Fine Prints & Photographs Online
Edward Curtis (American, 1868-1952)
Gaaskidi-Navaho, c. 1904, from The North American Indian, v. I, p. 138. Identified, dated, titled, and copyright in the lower margin. Copper printing plate and photogravure on Japanese tissue, image sizes approximately 7 1/4 x 5 3/8 in. (18.4 x 13.7 cm), individually framed.
Provenance: Edward S. Curtis, Curtis Gravures Company, New York, New York, 1906-1909; Edward S. Curtis, J.P. Morgan and J.P. Morgan Jr., The North American Indian, Inc., New York, New York, 1909-1923; J.P. Morgan Jr., The North American Indian, Inc., New York, New York, 1923-1935; Charles E. Lauriat Company, Boston, Massachusetts, 1935-1972; Cerro Gordo Associates, Santa Fe, New Mexico, 1972-1973; The North American Indian, Inc., Massachusetts and Delaware, 1973-1976; Classic Gravure Corporation, California, 1976-1982; ZAK Partnership (Zerbe-Anderson-Kern), California, 1982-1985; Kenneth Zerbe and Steven Kern, 1985-2018; to the current owner.
N.B. Of the thousands of vintage photogravures from The North American Indian, only a single photogravure plate was produced for each image, making these plates one of the rarest offerings on the Curtis market.
Intended to be a five year project, The North American Indian became a thirty year endeavor as Edward Curtis visited over eighty tribes west of the Mississippi, from the border of Mexico to northern Alaska. This monumental undertaking was made possible by the initial backing of J. Pierpont Morgan with a loan of $75,000 that was quickly spent as the project extended year after year, resulting in less than half of the 500 projected sets being printed. However, because of Curtis' dedication to his vision, each North American Indian set contained twenty volumes of images and text with over 1,500 volume-size photogravures and over 700 large-portfolio photogravures.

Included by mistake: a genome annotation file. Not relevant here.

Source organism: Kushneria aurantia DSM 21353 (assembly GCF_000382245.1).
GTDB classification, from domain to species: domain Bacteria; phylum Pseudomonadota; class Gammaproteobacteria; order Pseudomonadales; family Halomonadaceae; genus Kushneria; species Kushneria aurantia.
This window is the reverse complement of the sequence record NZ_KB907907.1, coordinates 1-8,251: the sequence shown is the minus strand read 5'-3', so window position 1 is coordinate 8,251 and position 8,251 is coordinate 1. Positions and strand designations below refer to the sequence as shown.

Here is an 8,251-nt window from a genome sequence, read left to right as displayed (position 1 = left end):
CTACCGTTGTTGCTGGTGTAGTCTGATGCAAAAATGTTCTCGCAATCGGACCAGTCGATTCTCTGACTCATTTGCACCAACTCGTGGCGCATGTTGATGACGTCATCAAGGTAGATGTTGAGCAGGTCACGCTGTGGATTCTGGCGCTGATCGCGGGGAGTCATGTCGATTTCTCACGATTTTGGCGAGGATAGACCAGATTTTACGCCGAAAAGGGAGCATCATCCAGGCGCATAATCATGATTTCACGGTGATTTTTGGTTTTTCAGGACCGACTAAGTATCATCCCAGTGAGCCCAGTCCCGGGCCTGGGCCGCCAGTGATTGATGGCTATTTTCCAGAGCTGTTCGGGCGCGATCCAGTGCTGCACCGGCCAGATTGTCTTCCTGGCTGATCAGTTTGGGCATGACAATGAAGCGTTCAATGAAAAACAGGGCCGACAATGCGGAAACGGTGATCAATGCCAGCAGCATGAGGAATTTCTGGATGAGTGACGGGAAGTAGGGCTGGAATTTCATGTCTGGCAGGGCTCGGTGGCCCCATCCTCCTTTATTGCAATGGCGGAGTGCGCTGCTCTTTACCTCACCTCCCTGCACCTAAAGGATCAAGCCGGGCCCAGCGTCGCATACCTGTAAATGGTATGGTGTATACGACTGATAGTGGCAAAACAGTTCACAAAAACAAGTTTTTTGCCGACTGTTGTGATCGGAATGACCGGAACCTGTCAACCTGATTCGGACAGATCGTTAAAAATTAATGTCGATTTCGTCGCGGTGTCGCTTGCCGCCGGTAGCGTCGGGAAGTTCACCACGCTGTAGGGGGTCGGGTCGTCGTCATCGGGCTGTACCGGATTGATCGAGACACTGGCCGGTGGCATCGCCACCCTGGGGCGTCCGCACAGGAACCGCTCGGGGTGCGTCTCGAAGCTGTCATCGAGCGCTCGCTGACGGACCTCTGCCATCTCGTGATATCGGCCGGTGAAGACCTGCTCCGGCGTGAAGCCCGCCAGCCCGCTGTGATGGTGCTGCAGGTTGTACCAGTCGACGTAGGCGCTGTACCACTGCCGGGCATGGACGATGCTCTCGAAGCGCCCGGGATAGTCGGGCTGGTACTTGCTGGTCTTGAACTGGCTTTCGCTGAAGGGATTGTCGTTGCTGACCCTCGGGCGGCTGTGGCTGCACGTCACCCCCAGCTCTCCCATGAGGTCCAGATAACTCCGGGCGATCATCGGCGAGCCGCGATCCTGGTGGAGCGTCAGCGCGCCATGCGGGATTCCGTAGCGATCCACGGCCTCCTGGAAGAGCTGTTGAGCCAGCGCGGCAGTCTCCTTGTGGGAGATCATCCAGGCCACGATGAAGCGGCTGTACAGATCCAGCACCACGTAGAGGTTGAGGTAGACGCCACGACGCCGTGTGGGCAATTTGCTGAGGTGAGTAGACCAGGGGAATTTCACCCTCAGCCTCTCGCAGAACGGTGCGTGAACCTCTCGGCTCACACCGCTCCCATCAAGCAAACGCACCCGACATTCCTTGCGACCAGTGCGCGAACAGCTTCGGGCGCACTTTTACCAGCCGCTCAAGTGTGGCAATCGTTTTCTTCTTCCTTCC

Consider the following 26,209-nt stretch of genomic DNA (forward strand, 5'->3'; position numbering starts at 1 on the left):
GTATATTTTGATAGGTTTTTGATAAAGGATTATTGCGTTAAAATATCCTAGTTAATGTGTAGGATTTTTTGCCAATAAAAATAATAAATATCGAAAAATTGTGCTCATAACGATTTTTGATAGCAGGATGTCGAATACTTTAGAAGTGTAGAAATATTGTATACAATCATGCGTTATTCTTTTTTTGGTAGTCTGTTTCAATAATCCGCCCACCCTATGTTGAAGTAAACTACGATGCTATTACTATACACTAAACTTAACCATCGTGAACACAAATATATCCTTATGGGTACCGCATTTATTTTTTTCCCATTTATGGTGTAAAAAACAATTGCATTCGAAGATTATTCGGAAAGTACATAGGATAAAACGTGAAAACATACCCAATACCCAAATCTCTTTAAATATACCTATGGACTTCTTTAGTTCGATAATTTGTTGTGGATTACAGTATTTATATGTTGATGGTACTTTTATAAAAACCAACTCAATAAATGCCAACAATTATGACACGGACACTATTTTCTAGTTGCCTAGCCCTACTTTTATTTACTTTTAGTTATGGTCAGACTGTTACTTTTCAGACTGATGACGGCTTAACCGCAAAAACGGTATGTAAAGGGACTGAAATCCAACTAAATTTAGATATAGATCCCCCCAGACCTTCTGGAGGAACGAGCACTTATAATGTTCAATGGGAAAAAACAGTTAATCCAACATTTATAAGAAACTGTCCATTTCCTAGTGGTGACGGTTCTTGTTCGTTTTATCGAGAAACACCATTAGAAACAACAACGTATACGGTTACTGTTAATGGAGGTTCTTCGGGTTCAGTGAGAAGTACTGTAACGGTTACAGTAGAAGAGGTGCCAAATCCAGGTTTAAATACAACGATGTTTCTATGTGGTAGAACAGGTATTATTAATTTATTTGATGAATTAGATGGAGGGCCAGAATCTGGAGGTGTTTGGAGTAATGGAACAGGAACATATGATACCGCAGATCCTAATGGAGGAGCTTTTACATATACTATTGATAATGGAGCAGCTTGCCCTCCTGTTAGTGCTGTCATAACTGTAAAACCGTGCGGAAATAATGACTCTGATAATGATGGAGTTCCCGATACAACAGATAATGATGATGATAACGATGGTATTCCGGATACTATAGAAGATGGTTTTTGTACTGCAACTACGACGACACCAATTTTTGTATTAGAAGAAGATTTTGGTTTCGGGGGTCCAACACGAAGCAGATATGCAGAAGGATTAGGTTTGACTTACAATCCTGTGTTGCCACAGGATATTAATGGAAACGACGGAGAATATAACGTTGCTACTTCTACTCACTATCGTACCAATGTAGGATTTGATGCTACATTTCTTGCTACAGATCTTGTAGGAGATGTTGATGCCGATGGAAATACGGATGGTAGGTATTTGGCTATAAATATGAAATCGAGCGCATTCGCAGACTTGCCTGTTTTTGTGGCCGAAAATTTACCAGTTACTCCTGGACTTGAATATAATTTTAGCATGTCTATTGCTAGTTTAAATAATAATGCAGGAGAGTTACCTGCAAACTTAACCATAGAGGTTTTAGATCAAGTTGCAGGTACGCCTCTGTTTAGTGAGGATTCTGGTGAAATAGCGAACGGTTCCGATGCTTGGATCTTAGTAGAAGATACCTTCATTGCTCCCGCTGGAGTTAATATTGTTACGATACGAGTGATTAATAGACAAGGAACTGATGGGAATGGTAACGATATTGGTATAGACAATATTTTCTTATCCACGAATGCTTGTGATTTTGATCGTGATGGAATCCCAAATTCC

Taking over 40,000 photographs for his publication, The North American Indian, Curtis captured what he believed was a 'vanishing race' in the face of forced assimilation and allotment under the United States' Federal Indian Policy. What was aimed to be a comprehensive and permanent record of North American tribes evolved into a blend of documentary and staged photography which formed the foundational, archetypal image of "Native American" still pervasive today. Curtis' hybrid of 19th century ethnographic and fine art photography produced some of the only extant visual records of early 20th century Native Americans and their culture.
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